What does it mean to have a mental illness?
Mental illnesses are medical conditions that disrupt a person’s thinking, feeling, mood, ability to relate to others, and daily functioning. Just as diabetes is a disorder of the pancreas, mental illnesses are medical conditions that often result in a diminished capacity for coping with the ordinary demands of life. Some of the more common disorders are depression, bipolar disorder, dementia, schizophrenia and anxiety disorders. Symptoms may include changes in mood, personality, personal habits and/or social withdrawal. When these occur in children under 18, they are referred to as serious emotional disturbances (SEDs). Mental illnesses can affect persons of any age, race, religion, or income. Here are some important facts about mental illness and recovery:
- Mental illnesses are biologically based brain disorders. They cannot be overcome through “will power” and are not related to a person’s “character” or intelligence.
- Mental disorders fall along a continuum of severity. Even though mental disorders are widespread in the population, the main burden of illness is concentrated in a much smaller proportion — about 6 percent, or 1 in 17 Americans — who suffer from a serious mental illness. It is estimated that mental illness affects 1 in 4 families in America.
- Mental illnesses usually strike individuals in the prime of their lives, often during adolescence and young adulthood. All ages are susceptible, but the young and the old are especially vulnerable.
- The best treatments for serious mental illnesses today are highly effective; between 70 and 90 percent of individuals have significant reduction of symptoms and improved quality of life with a combination of pharmacological and psychosocial treatments and supports.
- With appropriate effective medication and a wide range of services tailored to their needs, most people who live with serious mental illnesses can significantly reduce the impact of their illness and find a satisfying measure of achievement and independence. A key concept is to develop expertise in developing strategies to manage the illness process.
- Early identification and treatment is of vital importance. By ensuring access to the treatment and recovery supports that are proven effective, recovery is accelerated and the further harm related to the course of illness is minimized.
Source: National Alliance on Mental Illness (N)
Does mental health treatment work?
YES: The best treatments for serious mental illnesses today are highly effective. Between 70 and 90 percent of individuals have a significant reduction of symptoms and improved quality of life with a combination of pharmacological and psychosocial treatments and supports.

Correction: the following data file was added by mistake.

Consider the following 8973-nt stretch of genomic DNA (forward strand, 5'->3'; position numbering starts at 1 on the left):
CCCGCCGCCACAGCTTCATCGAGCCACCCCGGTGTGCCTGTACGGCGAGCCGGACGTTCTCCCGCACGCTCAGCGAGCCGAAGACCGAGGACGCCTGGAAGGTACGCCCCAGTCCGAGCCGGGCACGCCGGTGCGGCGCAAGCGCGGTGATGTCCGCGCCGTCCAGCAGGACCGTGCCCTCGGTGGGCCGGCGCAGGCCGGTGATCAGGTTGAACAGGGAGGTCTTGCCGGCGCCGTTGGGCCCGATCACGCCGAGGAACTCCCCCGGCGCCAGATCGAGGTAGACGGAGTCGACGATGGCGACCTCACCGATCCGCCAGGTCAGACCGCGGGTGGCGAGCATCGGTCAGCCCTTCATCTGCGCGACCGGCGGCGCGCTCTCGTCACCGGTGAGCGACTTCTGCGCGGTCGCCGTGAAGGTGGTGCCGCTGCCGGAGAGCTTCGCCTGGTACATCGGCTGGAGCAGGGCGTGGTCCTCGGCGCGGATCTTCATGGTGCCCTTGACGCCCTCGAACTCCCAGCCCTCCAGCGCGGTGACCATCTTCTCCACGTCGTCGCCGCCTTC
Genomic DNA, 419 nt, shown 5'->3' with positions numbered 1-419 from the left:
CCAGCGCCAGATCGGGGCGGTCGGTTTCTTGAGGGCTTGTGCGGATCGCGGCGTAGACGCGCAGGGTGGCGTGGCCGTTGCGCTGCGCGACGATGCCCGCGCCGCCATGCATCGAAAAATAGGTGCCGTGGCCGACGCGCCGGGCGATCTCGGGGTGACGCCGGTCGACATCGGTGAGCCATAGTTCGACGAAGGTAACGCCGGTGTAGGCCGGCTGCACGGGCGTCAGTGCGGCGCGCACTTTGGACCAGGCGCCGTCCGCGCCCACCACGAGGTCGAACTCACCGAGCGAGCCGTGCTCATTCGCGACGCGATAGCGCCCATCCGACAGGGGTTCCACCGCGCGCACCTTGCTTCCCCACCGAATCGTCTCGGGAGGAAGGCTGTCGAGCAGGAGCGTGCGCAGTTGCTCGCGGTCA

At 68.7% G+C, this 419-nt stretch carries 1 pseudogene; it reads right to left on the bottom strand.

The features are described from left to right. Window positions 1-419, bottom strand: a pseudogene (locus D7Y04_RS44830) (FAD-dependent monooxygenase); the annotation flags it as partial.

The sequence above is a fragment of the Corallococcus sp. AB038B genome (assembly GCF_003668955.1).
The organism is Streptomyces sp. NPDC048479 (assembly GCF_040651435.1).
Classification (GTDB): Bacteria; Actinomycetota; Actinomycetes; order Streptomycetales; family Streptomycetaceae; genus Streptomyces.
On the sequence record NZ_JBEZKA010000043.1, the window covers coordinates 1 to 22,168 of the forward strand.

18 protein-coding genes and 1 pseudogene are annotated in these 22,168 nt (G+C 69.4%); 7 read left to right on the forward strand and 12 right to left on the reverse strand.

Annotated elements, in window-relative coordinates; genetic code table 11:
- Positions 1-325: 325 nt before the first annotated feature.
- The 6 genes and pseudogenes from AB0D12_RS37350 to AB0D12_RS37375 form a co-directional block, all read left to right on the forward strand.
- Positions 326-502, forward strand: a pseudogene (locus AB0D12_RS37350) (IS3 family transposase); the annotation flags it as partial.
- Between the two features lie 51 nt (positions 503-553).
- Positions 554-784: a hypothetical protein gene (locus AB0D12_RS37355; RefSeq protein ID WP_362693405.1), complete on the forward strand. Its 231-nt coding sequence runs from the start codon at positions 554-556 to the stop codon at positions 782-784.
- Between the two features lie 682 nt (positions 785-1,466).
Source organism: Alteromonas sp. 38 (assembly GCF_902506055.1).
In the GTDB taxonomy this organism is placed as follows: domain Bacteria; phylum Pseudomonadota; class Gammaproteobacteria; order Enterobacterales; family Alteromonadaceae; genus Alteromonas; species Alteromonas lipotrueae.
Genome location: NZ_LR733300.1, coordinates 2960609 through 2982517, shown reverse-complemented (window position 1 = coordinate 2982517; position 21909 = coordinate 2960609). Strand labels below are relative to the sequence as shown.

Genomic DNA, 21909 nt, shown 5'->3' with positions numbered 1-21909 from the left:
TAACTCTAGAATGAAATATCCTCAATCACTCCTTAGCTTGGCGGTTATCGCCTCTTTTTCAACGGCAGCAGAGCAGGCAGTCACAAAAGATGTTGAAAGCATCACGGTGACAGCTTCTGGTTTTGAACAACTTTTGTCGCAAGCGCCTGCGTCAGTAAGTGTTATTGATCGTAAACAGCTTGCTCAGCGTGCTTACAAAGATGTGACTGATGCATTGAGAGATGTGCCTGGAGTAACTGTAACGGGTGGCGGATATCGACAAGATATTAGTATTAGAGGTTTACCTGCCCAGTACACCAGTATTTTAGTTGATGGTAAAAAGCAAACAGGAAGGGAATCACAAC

For children and adolescents, research shows improved functioning and school performance, improved quality of life and reduction in violence and self-destructive behaviors. Treatment also decreased recidivism rates for juveniles previously incarcerated in correctional facilities.
What causes mental illness?
Although the exact cause of most mental illnesses is not known, it is becoming clear through research that many of these conditions are caused by a combination of biological, psychological, and environmental factors.
Once someone has had a mental illness can they ever get better again?
Remember, most people with mental illnesses who are diagnosed and treated will respond well and live productive lives. Many never have the same problem again, although some will experience a return of symptoms. The important thing is that there is a range of effective treatments for just about every mental disorder.
How common is mental illness?
Mental illnesses are very common; in fact, they are more common than cancer, diabetes or heart disease. According to the U.S. Surgeon General, an estimated 23% of American adults (those ages 18 and older) or about 44 million people, and about 20% of American children suffer from a mental disorder during a given year. Even though mental disorders are widespread in the population, the main burden of illness is concentrated in a much smaller proportion, about 6 percent, or 1 in 17 Americans, who suffer from a serious mental illness (one that significantly interferes with functioning). It is estimated that mental illness affects 1 in 4 families in America.
What are some of the warning signs of mental illness?
Symptoms of mental disorders vary depending on the type and severity of the condition. Some general symptoms that may suggest a mental disorder include:
- Confused thinking
- Long-lasting sadness or irritability
- Extreme highs and lows in mood
- Excessive fear, worrying or anxiety
- Social withdrawal
- Dramatic changes in eating or sleeping habits
- Strong feelings of anger
- Delusions or hallucinations (seeing or hearing things that are not really there)
- Increasing inability to cope with daily problems and activities
- Thoughts of suicide
- Denial of obvious problems
- Many unexplained physical problems
- Abuse of drugs and/or alcohol
In older children and pre-teens:
- Abuse of drugs and/or alcohol
- Inability to cope with daily problems and activities
- Changes in sleeping and/or eating habits
- Excessive complaints of physical problems
- Defying authority, skipping school, stealing or damaging property